With a variety of programs offered throughout the year, Texas State University’s Education Abroad has destinations on almost every continent. Applications for the most popular, and often more affordable, type of program, summer faculty-led, close in February, and now is a time when many professors actively recruit students to their programs.
The idea of traveling abroad can be daunting for students, said Laura Ellis-Lai, an English professor who co-leads the London-Cambridge program. However, Texas State has a few ways to make the trips more accessible for students.
“The way the programs are designed makes travel more affordable, with students still getting all those credits,” said Ellis-Lai. The shorter trips help keep costs for food and lodging down and is a way for students to fully immerse themselves in another culture “without experiencing too much painful culture shock.”https://w.soundcloud.com/player/?url=https%3A%2F%2Fapi.soundcloud.com%2Ftracks%2F1684044579&auto_play=false&hide_related=false&visual=true&show_comments=true&show_user=true&show_reposts=false&color=ff5500
Anyone with open electives can participate in education abroad at Texas State, though there are a few exceptions such as freshmen in their first semester and seniors in their final semester.
While trips are separated by major, many accept applicants who are non-majors, allowing students to participate in programs that fit their academic needs while also pursuing programs they’re passionate about. Gilbert Martinez, a journalism professor who co-leads the Tokyo and Kyoto trip said that even though his program is designed for journalism and mass comm majors, anyone interested in developing their writing and multimedia skills is encouraged to apply.
Another barrier that keeps students from applying is cost, said Ellis-Lai. From tuition to plane tickets to the application fee, participating in a study abroad trip can cost upwards of $5000 for two-week trips.
“Not all students use financial aid but those that do cannot participate in this program if they don’t have the open hours in their degree plan,” said Martinez. While there are a variety of grade levels represented in the program, he said the main factor in determining eligibility is whether or not a student has 6 elective hours for their degree.
“There are resources available and payment plans,” said Manon Bowen, the program coordinator of education abroad at Texas State. “One thing that is very important is that financial aid goes towards education abroad and any scholarships as well,” said Bowen. One scholarship in particular, the International Education Fee (IEF) scholarship, opens after the deadline for applications is due.
“You kind of apply in reverse,” said Ellis-Lai. “You apply to a study abroad program, and then you can apply to this scholarship – it’s a kind of a leap of faith.” While an application must be submitted before applying to IEF and similar scholarships, being accepted into a program is not a requirement for applying to these scholarships.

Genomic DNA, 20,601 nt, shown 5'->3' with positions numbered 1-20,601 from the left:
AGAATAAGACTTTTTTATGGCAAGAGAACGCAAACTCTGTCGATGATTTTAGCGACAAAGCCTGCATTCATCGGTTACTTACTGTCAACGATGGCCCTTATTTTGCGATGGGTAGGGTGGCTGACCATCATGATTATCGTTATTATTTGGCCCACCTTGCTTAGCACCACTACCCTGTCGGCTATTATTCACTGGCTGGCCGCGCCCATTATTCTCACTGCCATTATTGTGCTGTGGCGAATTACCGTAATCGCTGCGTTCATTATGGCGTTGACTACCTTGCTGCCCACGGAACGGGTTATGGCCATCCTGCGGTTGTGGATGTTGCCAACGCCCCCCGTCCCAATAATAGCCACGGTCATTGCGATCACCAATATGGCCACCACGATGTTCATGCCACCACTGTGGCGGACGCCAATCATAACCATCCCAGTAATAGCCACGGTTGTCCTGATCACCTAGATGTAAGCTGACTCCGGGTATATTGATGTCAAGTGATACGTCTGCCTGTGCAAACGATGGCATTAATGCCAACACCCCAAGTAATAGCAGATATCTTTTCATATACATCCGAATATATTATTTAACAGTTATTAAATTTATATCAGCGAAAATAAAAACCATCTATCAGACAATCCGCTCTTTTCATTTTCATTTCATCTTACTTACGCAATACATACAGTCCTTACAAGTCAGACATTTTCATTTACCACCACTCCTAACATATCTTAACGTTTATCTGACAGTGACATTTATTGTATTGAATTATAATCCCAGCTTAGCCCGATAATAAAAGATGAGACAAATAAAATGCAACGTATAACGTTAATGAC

The academic workload is another factor that keeps potential applicants from applying, said Bowen.
Being in a new country, as well as normal stressors from taking courses feels overwhelming at times, said Trinitee Andrews, an English major who spent 3 weeks studying abroad in Italy in the summer of 2023.
“Our workload was a lot more than expected,” said Andrews. She said taking Italian 1 and 2 in just 3 weeks meant her schedule was packed with classes and homework on top of mandatory outings. “It was still school, everything was packed. But it was worth it.”
One way Texas State aims to support students throughout their education abroad journey, said Bowen, is through mental health resources available before and during programs. During the post-decision process, all students participating in study abroad get connected with resources such as counseling and resource guides they have access to while abroad.
Study abroad “really works well for students who have a spirit of adventure,” said Martinez. His program, like all the education abroad opportunities at Texas State, is not a leisurely trip, with students developing multimedia and writing skills to create content throughout the trip.
“We work, hard, it’s not vacation, as my students will tell you,” Martinez said of the heavy workload. “That’s how we developed the program, for students to develop their skills, to build their portfolio, but also have fun along the way too.” Along with university resources, professors and peers are there to create a safe space for students to accomplish their academic goals while abroad.
“My advice is to make the step and go,” said Bowen. She said her time studying abroad was invaluable for her both personally and academically, and encourages students to reach out to the education abroad office for support applying to and finding resources for studying abroad.
“We’re trying to make it the most accessible as possible,” said Bowen. “And we’re here to help you, so come see us.”
To learn more about faculty-led, exchange, affiliated and more education abroad programs at Texas State, as well as available resources for studying abroad, visit the education abroad website, or the study abroad office located at Thornton International House.